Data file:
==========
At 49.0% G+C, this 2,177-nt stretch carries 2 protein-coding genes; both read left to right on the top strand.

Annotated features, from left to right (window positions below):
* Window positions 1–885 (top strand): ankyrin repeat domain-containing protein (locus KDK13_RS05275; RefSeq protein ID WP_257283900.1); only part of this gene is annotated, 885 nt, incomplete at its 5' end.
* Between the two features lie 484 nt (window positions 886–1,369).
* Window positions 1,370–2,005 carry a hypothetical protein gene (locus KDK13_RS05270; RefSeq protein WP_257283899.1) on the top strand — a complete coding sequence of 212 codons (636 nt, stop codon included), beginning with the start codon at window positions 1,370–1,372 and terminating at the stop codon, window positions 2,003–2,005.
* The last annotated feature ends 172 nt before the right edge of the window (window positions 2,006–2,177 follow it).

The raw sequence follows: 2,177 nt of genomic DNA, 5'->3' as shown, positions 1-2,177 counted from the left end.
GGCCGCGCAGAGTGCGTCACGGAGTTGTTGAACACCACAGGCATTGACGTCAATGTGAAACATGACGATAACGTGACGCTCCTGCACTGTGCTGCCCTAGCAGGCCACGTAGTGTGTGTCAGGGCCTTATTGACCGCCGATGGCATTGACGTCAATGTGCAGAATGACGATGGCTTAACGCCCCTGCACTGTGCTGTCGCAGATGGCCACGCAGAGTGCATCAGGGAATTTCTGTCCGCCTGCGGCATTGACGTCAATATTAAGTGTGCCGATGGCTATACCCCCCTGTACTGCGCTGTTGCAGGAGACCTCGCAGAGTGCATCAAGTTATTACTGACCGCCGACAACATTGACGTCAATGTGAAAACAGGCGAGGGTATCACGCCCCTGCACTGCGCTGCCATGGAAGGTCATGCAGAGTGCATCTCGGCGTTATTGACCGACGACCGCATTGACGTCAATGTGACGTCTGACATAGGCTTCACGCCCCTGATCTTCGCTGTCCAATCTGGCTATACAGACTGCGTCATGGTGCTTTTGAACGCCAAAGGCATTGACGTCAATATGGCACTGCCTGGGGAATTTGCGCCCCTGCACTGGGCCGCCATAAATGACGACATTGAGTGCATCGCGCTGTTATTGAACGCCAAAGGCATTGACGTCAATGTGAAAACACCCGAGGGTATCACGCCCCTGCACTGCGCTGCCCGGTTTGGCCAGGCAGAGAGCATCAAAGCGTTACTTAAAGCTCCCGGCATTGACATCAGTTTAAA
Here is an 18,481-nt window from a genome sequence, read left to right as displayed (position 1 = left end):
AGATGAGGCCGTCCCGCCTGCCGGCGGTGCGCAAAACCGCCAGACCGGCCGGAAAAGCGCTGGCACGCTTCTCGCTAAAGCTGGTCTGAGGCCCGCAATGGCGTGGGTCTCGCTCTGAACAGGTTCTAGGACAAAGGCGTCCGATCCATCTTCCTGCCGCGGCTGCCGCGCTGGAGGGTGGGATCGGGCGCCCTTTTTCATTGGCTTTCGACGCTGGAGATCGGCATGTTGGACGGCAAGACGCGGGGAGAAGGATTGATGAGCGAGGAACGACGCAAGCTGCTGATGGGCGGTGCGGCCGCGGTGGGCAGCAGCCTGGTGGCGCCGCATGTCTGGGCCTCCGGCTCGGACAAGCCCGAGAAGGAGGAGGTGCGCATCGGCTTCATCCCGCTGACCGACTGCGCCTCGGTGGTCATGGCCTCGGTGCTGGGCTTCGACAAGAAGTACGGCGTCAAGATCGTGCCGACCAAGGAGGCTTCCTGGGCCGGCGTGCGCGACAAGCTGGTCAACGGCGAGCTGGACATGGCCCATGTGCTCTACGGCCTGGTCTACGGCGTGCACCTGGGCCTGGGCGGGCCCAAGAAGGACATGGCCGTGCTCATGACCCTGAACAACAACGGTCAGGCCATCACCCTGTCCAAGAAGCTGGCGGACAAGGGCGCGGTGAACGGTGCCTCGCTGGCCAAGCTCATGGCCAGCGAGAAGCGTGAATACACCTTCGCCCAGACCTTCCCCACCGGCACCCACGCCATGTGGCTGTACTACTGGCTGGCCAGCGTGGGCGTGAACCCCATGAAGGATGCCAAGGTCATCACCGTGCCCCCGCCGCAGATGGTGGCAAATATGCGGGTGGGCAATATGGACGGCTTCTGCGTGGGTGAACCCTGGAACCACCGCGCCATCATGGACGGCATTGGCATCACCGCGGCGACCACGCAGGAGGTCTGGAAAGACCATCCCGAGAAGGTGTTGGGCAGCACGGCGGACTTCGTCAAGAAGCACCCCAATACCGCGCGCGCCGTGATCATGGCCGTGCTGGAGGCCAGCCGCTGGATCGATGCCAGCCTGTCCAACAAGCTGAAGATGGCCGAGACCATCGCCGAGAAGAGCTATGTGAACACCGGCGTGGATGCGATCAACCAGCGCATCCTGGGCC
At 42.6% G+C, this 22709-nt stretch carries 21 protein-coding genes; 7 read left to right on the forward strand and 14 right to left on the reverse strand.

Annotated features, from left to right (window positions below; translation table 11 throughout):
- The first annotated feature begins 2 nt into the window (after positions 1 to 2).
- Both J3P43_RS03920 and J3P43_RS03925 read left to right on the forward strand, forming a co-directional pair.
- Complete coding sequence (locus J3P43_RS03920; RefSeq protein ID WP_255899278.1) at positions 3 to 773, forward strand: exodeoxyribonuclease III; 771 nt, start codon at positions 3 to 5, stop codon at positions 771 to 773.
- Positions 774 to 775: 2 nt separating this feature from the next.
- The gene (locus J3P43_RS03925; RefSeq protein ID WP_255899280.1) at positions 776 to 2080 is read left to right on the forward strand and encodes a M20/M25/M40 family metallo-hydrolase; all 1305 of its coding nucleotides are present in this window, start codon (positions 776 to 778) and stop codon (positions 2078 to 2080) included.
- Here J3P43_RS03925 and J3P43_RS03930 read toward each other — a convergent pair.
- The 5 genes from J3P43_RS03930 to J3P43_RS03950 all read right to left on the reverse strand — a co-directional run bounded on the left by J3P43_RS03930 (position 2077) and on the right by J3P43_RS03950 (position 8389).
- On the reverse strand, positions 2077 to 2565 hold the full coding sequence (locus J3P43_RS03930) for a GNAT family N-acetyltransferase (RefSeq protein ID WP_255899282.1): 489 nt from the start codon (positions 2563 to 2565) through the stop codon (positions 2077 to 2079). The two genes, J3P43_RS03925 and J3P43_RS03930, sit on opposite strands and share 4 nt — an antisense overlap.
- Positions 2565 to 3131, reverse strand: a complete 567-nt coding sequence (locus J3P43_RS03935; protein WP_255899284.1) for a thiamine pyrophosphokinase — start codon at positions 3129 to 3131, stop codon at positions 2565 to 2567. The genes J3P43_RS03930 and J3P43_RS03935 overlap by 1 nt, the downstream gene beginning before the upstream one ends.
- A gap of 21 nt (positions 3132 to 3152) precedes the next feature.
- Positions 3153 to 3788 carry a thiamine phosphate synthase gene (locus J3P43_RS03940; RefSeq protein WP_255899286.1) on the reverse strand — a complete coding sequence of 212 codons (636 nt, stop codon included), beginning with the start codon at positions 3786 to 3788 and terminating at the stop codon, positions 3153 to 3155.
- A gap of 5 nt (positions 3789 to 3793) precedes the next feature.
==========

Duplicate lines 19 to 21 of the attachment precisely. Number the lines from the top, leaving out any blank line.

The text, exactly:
- The 5 genes from J3P43_RS03930 to J3P43_RS03950 all read right to left on the reverse strand — a co-directional run bounded on the left by J3P43_RS03930 (position 2077) and on the right by J3P43_RS03950 (position 8389).
- On the reverse strand, positions 2077 to 2565 hold the full coding sequence (locus J3P43_RS03930) for a GNAT family N-acetyltransferase (RefSeq protein ID WP_255899282.1): 489 nt from the start codon (positions 2563 to 2565) through the stop codon (positions 2077 to 2079). The two genes, J3P43_RS03925 and J3P43_RS03930, sit on opposite strands and share 4 nt — an antisense overlap.
- Positions 2565 to 3131, reverse strand: a complete 567-nt coding sequence (locus J3P43_RS03935; protein WP_255899284.1) for a thiamine pyrophosphokinase — start codon at positions 3129 to 3131, stop codon at positions 2565 to 2567. The genes J3P43_RS03930 and J3P43_RS03935 overlap by 1 nt, the downstream gene beginning before the upstream one ends.